Supporting entrepreneurs in South Africa's informal economy can be a crucial step towards reducing unemployment rates - and, research from Harambee Youth Employment Accelerator explains, there's potential to do something else: create more inclusive employment.
The solution could be as easy as providing cheaper, easier access to data, the analysis shows.
In its latest Breaking Barriers report for June, the non-profit organisation notes that according to its studies, of the country's 1.8 million informal small and medium enterprises (SMEs), less than one-third are run by youth. Slightly more than a third are led by women.
Image credit African Development Bank
Yet, there's room, it argues, to work towards a more inclusive economy and address the 58% youth unemployment rate by creating opportunities in areas where a significant portion of such enterprises are youth-led.
At present, the South Africa’s economy is expected to contract by as much as 10% due to the impact of the Coronavirus pandemic. Specifically, the Treasury expects as many as 1.8 million jobs to be lost in the worst-case scenario.
The country’s President Cyril Ramaphosa has claimed that the current pandemic can be seen and faced as an opportunity to create a more inclusive economy as we work towards a recovery which could, arguably, take up to two to five years.
"The most common informal sector occupations for young men are taxi drivers and motor vehicle mechanics, and for young women—beauticians and street food vendors. Supporting these young people and women will help to build a more inclusive recovery—and without their livelihood strategies, the poverty gap could grow exponentially and inequality increase," the Harambee report points out.
Image credit The Point
Also, according to the report, some youth have been finding business opportunities in their communities amid lockdown - such as selling internet connectivity to a member of their communities or producing cloth masks.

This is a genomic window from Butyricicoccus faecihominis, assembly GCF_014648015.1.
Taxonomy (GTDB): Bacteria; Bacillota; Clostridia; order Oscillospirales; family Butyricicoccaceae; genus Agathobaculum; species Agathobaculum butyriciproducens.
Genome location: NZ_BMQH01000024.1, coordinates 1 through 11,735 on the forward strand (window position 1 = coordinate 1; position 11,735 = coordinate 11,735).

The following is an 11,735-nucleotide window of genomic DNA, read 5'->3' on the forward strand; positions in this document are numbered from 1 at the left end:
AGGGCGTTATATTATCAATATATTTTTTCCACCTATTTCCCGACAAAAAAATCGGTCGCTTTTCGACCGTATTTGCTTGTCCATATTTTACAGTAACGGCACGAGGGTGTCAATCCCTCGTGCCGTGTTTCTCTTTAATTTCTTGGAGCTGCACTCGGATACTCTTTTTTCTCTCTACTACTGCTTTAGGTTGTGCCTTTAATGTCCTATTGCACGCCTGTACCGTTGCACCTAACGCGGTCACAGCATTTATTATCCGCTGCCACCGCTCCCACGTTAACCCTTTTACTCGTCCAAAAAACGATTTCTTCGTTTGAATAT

However, they are also facing several challenges; for example, a major barrier is accessing data.
"Access to data has emerged as one of the most significant barriers to equality during the lockdown... When asked, young people told us that, because of the limited cash, they opt to purchase smaller data bundles more often, even if the price per unit is higher than a bulk data bundle purchase," the report demonstrates.
It has been counted that, averagely, young people spend R360 per month on data, others as much as R1 800, the survey by Harambee found. We indeed know that youth require data for job searching, online applications, social media, research and academic work.
"Sixty-three per cent of young people we surveyed do not have an income—and many youths are using the childcare grant to support themselves," the report reads.
Across the continent, unemployment rates are staggering, but social enterprises are teaming up to catalyze change. Image credit Ashoka
"Youth tell us that they are eager to learn, but that data barriers are significant …By lowering (or even removing) data costs, young people are more able to access information, seek learning and job opportunities and engage with others."
Making mobile-sites "data-free" is beneficial as it has the effect of youth being productive during the daytime and not limiting their online behaviour after midnight when data is cheapest, the report concluded.